Gwynedd becomes first council to give staff St David’s Day off
Gwynedd Council has voted to become the first council to give staff St David’s Day off.
The decision comes after the Welsh Government expressed their “disappointment” that the UK Government would not allow them control over bank holidays in Wales.
The UK Government had previously said that St David’s Day could not be a bank holiday as there was too much cross-border movement between Wales and England.
The proposal backed by Gwynedd Council will cost £200,000 due to the need to employ part-time staff to keep the council running on March the 1st.
Cllr Dafydd Meurig, the council’s deputy leader, however said that he believed that Wales could “benefit economically” if St David’s Day celebration became widespread in the country.
“That would be the ideal and ensure that all workers from all sectors have a national holiday to celebrate St David’s Day on the first of March,” he said.
“If Ireland’s St Patrick’s public holiday is anything to go by, there is the potential there for Wales to benefit economically.”
The item voted on by Gwynedd Council said that “St David’s Day 2022 is designated as an additional holiday day for Council staff working on the terms of employment of local government employees, for celebrating our patron saint’s day to be funded in accordance with paragraph 2.10 of the report b”.
It also suggests that the council “authorize officers to investigate possible options to make such an arrangement permanent and to that end further discussions with the recognized trade unions and continue to lobby for Westminster Government support for devolution to the Welsh Government empowered them to establish bank holidays for Wales”.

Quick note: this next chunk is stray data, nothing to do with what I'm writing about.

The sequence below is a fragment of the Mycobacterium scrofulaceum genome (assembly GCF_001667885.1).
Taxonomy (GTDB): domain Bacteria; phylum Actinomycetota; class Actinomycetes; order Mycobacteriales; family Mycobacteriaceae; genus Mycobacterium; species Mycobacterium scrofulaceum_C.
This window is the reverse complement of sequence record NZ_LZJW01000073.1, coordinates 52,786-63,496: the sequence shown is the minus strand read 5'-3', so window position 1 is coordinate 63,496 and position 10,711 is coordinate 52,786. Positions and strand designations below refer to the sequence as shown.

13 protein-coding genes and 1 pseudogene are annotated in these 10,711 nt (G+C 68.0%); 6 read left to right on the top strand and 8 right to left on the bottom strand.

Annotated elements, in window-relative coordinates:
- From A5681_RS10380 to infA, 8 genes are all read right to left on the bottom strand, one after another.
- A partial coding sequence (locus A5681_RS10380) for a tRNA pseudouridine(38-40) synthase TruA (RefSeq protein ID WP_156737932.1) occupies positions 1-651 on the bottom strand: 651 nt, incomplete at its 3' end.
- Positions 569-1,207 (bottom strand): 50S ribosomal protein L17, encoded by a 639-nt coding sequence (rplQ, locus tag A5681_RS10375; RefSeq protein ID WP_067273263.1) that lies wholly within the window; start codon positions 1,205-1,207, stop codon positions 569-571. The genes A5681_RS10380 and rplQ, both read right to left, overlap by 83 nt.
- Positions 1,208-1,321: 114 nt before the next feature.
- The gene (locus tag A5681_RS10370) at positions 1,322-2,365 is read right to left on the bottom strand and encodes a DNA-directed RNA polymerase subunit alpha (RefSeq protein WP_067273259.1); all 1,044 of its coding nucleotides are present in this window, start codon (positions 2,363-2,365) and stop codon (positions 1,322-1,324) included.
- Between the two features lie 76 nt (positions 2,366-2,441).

The report notes that it “would cost around £200,000 every year to the Council (around £100,000 to execute the last option which is half a day of holiday and redesignating the other half day of holidays which are currently allowed)”.
“These costs are mainly because of the need to employ part-time staff to ensure that the service continues in the absence of full-time staff.”
Earlier the Welsh Government said that they had asked “time after time” for the power to denote 1 Mawrth a bank holiday.
In October of last year, Gwynedd Council send a letter to UK Government ministers calling for an end to the “embarrassing” anomaly of the Scottish and Northern Irish Governments being able to designate their national days while no such powers are currently devolved to Cardiff Bay.
But in a letter Paul Scully MP, the Minster for Small Business, has poured cold water on any additional Bank Holiday for Wales.
Writing in response to the council’s request, Mr Scully noted, “While we appreciate that the people of Wales want to celebrate their patron saint, more people work across the English/Welsh border than across the English/Scottish border.
“This closer degree of integration could cause greater business disruption. If we had separate bank holidays in England and Wales, the impact on both employees and businesses is difficult to predict.”
In the proposal before Gwynedd Council next week, this response is described as “hugely disappointing”.
“It is obvious that the current government at Westminster has no intention of devolving this right and so it will not be possible for the Welsh Government to respond to the council’s demand for now,” they said.
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